that's so cyberpunk

Ok, it's a bit more Robocop than Neuromancer, but still.

Ukraine police seize radioactive trees

A specialist measures the level of radioactive contamination near Chernobyl The effects of Chernobyl are still being felt 16 years on Police in Ukraine have impounded a number of radioactive Christmas trees, reports say. The trees were said to have been cut down in an area contaminated by the Chernobyl nuclear disaster in 1986. [...]

The nuclear disaster at Chernobyl was the world's worst After the region was covered by a radioactive cloud, a complete ban on the felling of trees in the contaminated forests surrounding Chernobyl was imposed. Police said the local businessmen knew the trees from the Zhytomyr region were contaminated, and used forged documents to sell them. [...]

Chile's hole in the sky
'New way of living' at bottom of world

PUNTA ARENAS, Chile -- Everything is different here at the bottom of the world, starting with the weather. Before Alejandra Mundaca lets her two children go out, she checks the forecast for the temperature, the chance of rain and the level of ultraviolet rays. For the last decade, the hole in the ozone layer over Antarctica has been growing larger and recently expanded over Punta Arenas, the southernmost city on the planet. Its 125,000 residents have reluctantly learned to adapt.

They closely watch the color-coded warnings of a "solar stoplight" publicized on television and radio, and even posted on street corners. Even on warm days, most people wear jackets or long-sleeved shirts or blouses. Many wear sunglasses and make sure to apply 50-proof sunblock even when the sky is blanketed in clouds. <LJ-CUT text=" --More--(40%) ">

"Life has changed a lot for us over the past few years, and I know that my sons are not going to be able to enjoy the same kind of childhood that I had growing up here," said Mundaca, 33, a schoolteacher. "We used to look forward to spring as relief from the long harsh winter, but now it is a time of maximum peril for all of us who live here."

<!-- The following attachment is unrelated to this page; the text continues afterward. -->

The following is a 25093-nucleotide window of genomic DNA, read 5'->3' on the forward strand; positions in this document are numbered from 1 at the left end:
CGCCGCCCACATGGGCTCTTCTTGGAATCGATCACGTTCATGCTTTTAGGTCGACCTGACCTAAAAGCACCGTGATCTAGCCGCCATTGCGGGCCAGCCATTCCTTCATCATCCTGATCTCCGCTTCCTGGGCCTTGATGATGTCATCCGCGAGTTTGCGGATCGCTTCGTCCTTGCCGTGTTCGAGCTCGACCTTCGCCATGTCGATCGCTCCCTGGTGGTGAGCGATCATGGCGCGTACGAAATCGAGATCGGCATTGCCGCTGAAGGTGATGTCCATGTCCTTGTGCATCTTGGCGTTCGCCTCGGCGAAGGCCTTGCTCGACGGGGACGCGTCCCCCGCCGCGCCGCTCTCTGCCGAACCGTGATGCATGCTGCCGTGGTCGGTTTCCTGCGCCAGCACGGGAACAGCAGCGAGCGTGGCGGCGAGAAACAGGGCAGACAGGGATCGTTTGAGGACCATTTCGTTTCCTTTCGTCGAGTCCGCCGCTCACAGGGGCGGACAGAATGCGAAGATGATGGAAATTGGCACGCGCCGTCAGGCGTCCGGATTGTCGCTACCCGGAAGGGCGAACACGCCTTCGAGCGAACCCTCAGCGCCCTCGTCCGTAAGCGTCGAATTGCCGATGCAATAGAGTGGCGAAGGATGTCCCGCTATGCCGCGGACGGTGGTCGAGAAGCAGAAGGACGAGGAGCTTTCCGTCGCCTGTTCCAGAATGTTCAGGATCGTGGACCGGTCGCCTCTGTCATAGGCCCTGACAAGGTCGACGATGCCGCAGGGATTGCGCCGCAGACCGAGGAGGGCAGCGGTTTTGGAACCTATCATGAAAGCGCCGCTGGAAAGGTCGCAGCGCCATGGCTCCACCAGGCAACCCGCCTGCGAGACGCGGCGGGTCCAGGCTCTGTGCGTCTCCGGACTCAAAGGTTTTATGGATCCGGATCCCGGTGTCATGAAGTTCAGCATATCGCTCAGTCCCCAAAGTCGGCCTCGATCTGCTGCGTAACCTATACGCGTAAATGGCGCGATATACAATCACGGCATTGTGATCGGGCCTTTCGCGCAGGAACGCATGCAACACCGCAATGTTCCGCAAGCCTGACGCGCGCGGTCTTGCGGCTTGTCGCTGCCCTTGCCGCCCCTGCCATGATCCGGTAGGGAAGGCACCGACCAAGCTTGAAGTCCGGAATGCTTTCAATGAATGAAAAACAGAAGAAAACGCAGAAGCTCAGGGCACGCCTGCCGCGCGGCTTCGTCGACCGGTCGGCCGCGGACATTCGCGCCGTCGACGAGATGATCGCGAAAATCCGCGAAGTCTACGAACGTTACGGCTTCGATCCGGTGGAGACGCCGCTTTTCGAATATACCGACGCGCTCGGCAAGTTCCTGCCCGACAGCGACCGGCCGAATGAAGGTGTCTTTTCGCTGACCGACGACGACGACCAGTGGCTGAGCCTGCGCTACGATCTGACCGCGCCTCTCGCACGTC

The ozone layer is a thin covering of gas in the stratosphere that absorbs most of the sun's ultraviolet rays. Since scientists first discovered the hole over Antarctica in the mid-1980s, it has nearly doubled in size and now covers an area larger than North America during the Southern Hemisphere spring. The arms of the hole occasionally extend as far as southern Chile and Argentina.

On a typical day here in December, the solar stoplight was set at orange, the second highest of four levels, and people were warned to limit their exposure to the sun between noon and 3 p.m. to 21 minutes at most

"When the light is red, I don't let my kids go out to play at all," Liliana Navarro Torres said, referring to Kimberley, 6, and Jonathan, 4. "They don't like it much, and sometimes it drives me crazy to have them running around the house, but that's the way it has to be when you live here."

The growth of the ozone hole is attributed largely to chlorofluorocarbons, or CFCs, that were widely used in aerosol sprays and refrigerants until a 1987 agreement was reached to phase them out. But scientists also say that global warming may be contributing to the phenomenon

During much of the 1990s, there was resistance here to accepting signs that the risks to people were growing. The warnings of scientists like Bedrich Magas of Magallanes University, one of the first to emphasize the potential dangers, were dismissed by locals who feared a drop in tourism

But that changed in September 2000, when the ozone hole opened directly over Punta Arenas. The Socialist government responded with a far-reaching prevention and education program that has become visible everywhere

"It's a new way of living," said Lidia Amarales Osorno, the regional director of Chile's Health Ministry in Punta Arenas. "You'll see the solar stoplight posted in supermarkets, offices and schools, and we even have an ozone brigade to raise consciousness about this problem."

In elementary schools, a giant penguin named Paul leads a permanent campaign to teach children the steps they need to take to protect themselves. Many schools also hoist a flag each morning to alert their pupils' families of the expected level of ultraviolet rays. In some poor neighborhoods, free skin creams are distributed to youngsters

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